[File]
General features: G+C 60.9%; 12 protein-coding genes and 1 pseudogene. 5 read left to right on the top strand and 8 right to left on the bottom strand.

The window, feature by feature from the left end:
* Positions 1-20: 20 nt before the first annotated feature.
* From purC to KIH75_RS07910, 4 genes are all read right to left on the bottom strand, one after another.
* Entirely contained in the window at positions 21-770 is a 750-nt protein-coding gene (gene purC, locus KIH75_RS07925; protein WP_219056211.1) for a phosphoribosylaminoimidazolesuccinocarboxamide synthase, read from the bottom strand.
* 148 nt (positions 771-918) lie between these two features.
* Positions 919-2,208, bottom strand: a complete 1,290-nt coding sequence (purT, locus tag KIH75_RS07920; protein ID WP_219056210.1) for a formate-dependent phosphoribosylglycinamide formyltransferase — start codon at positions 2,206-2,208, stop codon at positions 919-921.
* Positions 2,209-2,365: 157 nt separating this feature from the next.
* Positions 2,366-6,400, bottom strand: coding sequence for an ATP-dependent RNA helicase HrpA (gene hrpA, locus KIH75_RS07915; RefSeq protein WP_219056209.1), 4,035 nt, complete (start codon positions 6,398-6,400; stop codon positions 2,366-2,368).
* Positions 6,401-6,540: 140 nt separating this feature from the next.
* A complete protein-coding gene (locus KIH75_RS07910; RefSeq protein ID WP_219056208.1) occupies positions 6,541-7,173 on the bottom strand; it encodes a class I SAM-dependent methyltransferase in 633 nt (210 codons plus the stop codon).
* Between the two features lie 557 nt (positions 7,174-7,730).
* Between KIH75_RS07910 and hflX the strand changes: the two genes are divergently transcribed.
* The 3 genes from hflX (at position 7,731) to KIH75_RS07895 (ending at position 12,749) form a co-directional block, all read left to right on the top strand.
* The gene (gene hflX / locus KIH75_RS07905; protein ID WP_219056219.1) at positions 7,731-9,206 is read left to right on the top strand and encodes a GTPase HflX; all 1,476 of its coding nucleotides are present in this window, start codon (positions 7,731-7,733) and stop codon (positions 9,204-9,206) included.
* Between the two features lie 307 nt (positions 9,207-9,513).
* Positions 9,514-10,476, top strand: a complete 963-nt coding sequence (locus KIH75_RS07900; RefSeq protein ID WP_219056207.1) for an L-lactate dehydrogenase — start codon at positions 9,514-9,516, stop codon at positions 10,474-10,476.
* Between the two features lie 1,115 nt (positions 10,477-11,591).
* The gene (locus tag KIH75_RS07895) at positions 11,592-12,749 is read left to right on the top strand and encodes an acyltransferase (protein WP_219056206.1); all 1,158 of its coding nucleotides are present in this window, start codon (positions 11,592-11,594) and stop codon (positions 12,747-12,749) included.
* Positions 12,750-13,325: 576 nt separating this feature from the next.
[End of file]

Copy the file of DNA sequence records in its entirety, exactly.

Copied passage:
General features: G+C 60.9%; 12 protein-coding genes and 1 pseudogene. 5 read left to right on the top strand and 8 right to left on the bottom strand.

The window, feature by feature from the left end:
* Positions 1-20: 20 nt before the first annotated feature.
* From purC to KIH75_RS07910, 4 genes are all read right to left on the bottom strand, one after another.
* Entirely contained in the window at positions 21-770 is a 750-nt protein-coding gene (gene purC, locus KIH75_RS07925; protein WP_219056211.1) for a phosphoribosylaminoimidazolesuccinocarboxamide synthase, read from the bottom strand.
* 148 nt (positions 771-918) lie between these two features.
* Positions 919-2,208, bottom strand: a complete 1,290-nt coding sequence (purT, locus tag KIH75_RS07920; protein ID WP_219056210.1) for a formate-dependent phosphoribosylglycinamide formyltransferase — start codon at positions 2,206-2,208, stop codon at positions 919-921.
* Positions 2,209-2,365: 157 nt separating this feature from the next.
* Positions 2,366-6,400, bottom strand: coding sequence for an ATP-dependent RNA helicase HrpA (gene hrpA, locus KIH75_RS07915; RefSeq protein WP_219056209.1), 4,035 nt, complete (start codon positions 6,398-6,400; stop codon positions 2,366-2,368).
* Positions 6,401-6,540: 140 nt separating this feature from the next.
* A complete protein-coding gene (locus KIH75_RS07910; RefSeq protein ID WP_219056208.1) occupies positions 6,541-7,173 on the bottom strand; it encodes a class I SAM-dependent methyltransferase in 633 nt (210 codons plus the stop codon).
* Between the two features lie 557 nt (positions 7,174-7,730).
* Between KIH75_RS07910 and hflX the strand changes: the two genes are divergently transcribed.
* The 3 genes from hflX (at position 7,731) to KIH75_RS07895 (ending at position 12,749) form a co-directional block, all read left to right on the top strand.
* The gene (gene hflX / locus KIH75_RS07905; protein ID WP_219056219.1) at positions 7,731-9,206 is read left to right on the top strand and encodes a GTPase HflX; all 1,476 of its coding nucleotides are present in this window, start codon (positions 7,731-7,733) and stop codon (positions 9,204-9,206) included.
* Between the two features lie 307 nt (positions 9,207-9,513).
* Positions 9,514-10,476, top strand: a complete 963-nt coding sequence (locus KIH75_RS07900; RefSeq protein ID WP_219056207.1) for an L-lactate dehydrogenase — start codon at positions 9,514-9,516, stop codon at positions 10,474-10,476.
* Between the two features lie 1,115 nt (positions 10,477-11,591).
* The gene (locus tag KIH75_RS07895) at positions 11,592-12,749 is read left to right on the top strand and encodes an acyltransferase (protein WP_219056206.1); all 1,158 of its coding nucleotides are present in this window, start codon (positions 11,592-11,594) and stop codon (positions 12,747-12,749) included.
* Positions 12,750-13,325: 576 nt separating this feature from the next.